“The phoenix rising,” says Sunil Tandon, head of sales and marketing at the newly opened Ramada Plaza on Ashoka Road in New Delhi.
The dramatic metaphor refers to renovating the shell of the old Ashoka Yatri Niwas hotel at Connaught Place to create a marble-and-onyx four-star deluxe hotel in the heart of the city.
The fresco in the lobby has been hand painted by Italian artists.
Unfortunately, it also brings to mind the tragic reason for the closing of the original hotel: the Naina Sahni case, in which Sahni’s husband Sushil Sharma killed the then 26-year-old and tried to dispose of her body in the hotel’s tandoor.
In order to disassociate the new hotel with its sad past, the Litolier Group has razed the restaurant and built a parking lot there.
Perhaps in a step to further disassociate the hotel with any connection to the murder, the interiors have no single reference to the city or the country it is located in. Instead, aside from the name of the coffee shop—Lutyens—everything from the Lavazza coffee in the lobby to the garish ceiling fresco is an homage to Italy.
The Litolier Group started off in business by importing Italian marble to the Indian market and the company has definitely tapped into its stock, covering the lobby’s pillars, the bathrooms and almost every other surface with marble.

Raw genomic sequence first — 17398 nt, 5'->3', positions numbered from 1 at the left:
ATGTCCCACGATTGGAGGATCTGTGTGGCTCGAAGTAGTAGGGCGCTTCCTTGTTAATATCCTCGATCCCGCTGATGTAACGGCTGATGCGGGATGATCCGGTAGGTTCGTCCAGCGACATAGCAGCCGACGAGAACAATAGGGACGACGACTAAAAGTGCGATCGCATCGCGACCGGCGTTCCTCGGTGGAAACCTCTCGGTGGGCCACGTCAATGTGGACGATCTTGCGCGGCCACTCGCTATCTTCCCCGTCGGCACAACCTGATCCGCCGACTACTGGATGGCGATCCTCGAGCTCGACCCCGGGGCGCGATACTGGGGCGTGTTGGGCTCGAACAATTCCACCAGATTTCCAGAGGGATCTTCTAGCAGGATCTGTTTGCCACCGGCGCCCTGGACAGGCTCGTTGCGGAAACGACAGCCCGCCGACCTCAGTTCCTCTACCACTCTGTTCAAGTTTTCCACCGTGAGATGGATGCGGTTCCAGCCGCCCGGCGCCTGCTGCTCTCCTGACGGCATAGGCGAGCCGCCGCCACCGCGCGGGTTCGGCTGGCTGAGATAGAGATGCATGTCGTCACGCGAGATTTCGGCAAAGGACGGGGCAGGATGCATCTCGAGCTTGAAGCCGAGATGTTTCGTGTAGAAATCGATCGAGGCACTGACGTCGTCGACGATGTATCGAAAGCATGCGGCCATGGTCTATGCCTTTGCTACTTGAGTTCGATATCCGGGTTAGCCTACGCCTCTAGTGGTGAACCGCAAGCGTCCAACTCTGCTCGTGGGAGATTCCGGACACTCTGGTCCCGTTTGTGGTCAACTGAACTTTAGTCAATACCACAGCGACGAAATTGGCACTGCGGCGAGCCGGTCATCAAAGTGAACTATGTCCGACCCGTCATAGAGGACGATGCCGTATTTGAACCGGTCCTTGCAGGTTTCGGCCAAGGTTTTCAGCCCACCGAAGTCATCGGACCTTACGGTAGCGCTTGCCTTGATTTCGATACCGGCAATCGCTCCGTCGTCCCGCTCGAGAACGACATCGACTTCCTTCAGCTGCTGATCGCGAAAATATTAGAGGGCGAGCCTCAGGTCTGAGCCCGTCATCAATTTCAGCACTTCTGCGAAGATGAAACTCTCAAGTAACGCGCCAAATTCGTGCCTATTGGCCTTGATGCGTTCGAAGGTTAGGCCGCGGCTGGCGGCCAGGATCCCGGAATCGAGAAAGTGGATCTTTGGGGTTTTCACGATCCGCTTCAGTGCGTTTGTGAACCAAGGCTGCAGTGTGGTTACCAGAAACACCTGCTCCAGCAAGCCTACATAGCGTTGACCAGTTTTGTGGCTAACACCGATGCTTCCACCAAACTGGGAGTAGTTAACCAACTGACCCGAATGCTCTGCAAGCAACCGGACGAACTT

The opulence doesn’t stop there. Models of gold chariots, lacey canopy beds and marble busts of Roman warriors decorate the hotel. Tandon says they wanted to recall a bygone era, but it feels as if you’ve walked into an unused wing at Ceaser’s Palace in Las Vegas. The design is so unabashedly over-the-top, quasi-Italian (they even have an enormous wheel of Parmesan cheese sitting in the lobby for guests to sample with crackers and olives for free), that it is charmingly naive.
What does come off as a negative, however, is the uninspired use of art throughout the hotel and the poor finish. About five grainy reproductions of late 19th century oils of Parisian street scenes are repeated on walls, sometimes the same painting on the same wall. It’s an example of poor oversight. Wires also criss-cross beneath the carpeted ground in the hallways, creating a bumpy walk. The rooms, luckily, benefit from having great views of the green of Lutyens’ Delhi, but are otherwise drab affairs.
The rooms at the Ramada are drab, thanks to their white walls and frilly beds.
At Rs6,000 a night (taxes extra), the hotel aims to appeal to the mid-market businessman, with conference space available and plans for a spa, gymnasium and pool some time in the next six months. The hotel may be moving on from its sad past, but it still has far to go to become a true contender as a boutique hotel.